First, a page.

Mm. Lifetime career.
Stuart: It was something where I really wanted to make a difference for kids. We just don’t have our young people seeing that at the moment, and we need to change that.

Payne: It’s the same for nursing. You know, we’ve got something like 400, approximately, new trained nurses sitting out there in the ether who need work, can’t get work, get no support to come in and have that placement. It’s difficult in a crisis because nurses are already stretched, but they need to preceptor these people, so we’ve got to bring them in. They’re an important part of the workforce. We’ve got people leaving the workforce because they come in and it’s so stressful in there, young people, with the stress in the system, can’t cope with that. They leave, and we’ve got a high turnover happening. We’ve got an aging workforce. We’re relying on over 45% of our workforce being over the age of 45, I think it is as well. Similar moves about the same pace—
All right—
Campbell: But there’s always been turning—
Payne: But they’re reducing hours because of this. They’re reducing hours. We don’t talk about— We used to talk about FTE—
Full time equivalent—
Payne: We talk about number of nursing hours, because, in fact, you can have a number of FTE on your book, but nursing hours— Nurses are reducing their hours because it’s so stressful in there. And our senior nurses are not there. We’ve got a nursing crisis.
Okay. See, that raises—
Campbell: Do the DHBs agree with you?
Payne: The DHBs know there’s a nursing crisis. I mean, they’re avoiding wanting to know the problem by not getting on and doing the data. And when they do the data, they find out, yes, there is a huge shortage, and they need to put more staff in, but they can’t get them. And that’s part of what— Pay’s about part of the solution, because we have an exodus of people going overseas to Australia—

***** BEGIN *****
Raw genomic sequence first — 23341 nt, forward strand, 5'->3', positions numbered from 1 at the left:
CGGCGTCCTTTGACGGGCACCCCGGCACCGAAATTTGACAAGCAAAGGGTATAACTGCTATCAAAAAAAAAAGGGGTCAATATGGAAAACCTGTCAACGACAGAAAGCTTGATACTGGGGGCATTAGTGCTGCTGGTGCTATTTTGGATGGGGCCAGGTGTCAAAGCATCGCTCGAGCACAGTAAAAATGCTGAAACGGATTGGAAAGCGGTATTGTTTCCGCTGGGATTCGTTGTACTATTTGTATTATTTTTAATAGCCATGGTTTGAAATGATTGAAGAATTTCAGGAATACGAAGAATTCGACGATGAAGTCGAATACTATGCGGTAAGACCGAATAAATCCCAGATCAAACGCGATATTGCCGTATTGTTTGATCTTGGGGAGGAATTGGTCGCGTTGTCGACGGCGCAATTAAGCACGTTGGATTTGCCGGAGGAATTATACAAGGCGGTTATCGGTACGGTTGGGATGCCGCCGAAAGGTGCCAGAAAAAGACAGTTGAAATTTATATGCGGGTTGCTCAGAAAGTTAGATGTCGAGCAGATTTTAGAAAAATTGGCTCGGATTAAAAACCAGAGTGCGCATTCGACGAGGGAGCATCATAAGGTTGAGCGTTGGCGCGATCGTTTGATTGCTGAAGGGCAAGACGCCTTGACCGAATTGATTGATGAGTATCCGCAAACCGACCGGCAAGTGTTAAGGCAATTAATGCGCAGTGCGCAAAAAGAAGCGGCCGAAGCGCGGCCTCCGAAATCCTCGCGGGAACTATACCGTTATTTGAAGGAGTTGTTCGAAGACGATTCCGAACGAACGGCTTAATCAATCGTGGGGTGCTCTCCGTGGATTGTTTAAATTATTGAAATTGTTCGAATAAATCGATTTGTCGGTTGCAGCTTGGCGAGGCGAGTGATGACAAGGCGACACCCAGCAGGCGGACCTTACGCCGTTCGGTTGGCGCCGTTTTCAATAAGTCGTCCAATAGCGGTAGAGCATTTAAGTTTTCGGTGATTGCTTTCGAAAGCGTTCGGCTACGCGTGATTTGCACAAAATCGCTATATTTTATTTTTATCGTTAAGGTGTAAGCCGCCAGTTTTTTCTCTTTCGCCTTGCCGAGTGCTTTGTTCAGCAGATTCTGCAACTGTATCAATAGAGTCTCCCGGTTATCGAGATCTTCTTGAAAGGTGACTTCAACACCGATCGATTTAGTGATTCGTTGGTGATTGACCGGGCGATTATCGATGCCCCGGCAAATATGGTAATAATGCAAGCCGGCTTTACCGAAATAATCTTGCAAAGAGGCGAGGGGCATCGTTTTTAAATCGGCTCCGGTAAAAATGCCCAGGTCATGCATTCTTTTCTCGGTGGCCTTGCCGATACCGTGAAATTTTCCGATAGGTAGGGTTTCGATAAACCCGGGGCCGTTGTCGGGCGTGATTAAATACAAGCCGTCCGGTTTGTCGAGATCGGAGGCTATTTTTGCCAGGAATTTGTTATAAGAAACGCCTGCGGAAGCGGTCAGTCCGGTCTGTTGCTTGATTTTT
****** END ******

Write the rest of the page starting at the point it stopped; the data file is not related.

During the strikes, some nursing staff said that the levels of workers during the strike were better than ‘business as usual’ levels. And the Health Minister has denied that in part. So what sort of difference are we talking about?
Payne: Well, I mean, I can only talk anecdotally to some of that. But I had a nurse come off the strike — she was working as a life preserving service person — and she came off, and she told everyone that there’s three people in there instead of two, which is the normal requirement. Trying to complete the LPE rosters, we had thousands of nurses on for life preserving services over the strike to make sure that patient safety and public safety was paramount. Some of those rosters — and we did say this to the minister — we were having difficulty filling them, because normally they’re filled with overtime hours. They’re not filled with real people. So it’s people working on top of that. So there wasn’t the ability to actually fill some of those rosters. We did actually manage to do that, but that’s why our members are saying that some of those rosters had more people than are normally on that shift in that unit on that day.
Lynda, arguably, no group of workers has as much public sympathy as nurses or as much power to disrupt. So what do you think that half a day of striking is going to realistically achieve for your teachers?
Stuart: Well, it’s a signal, really, that— And it may not be half a day; it may be a full day. We’re actually having those conversations with our members at the moment. What we know is that the offer that the ministry put to our members was absolutely rejected — overwhelmingly rejected. It’s now the time for the Ministry of Education and the government to really look at the crisis that we have in education, take it seriously. We’re working with our communities around us—
So it’s a warning shot.
Stuart: Absolutely is. We want to go back into negotiations. In fact, our primary teachers start negotiations again at the end of next week, and so do our principals. So we want to actually— we want to sort this out, because it’s too important for the kids of this country if we don’t.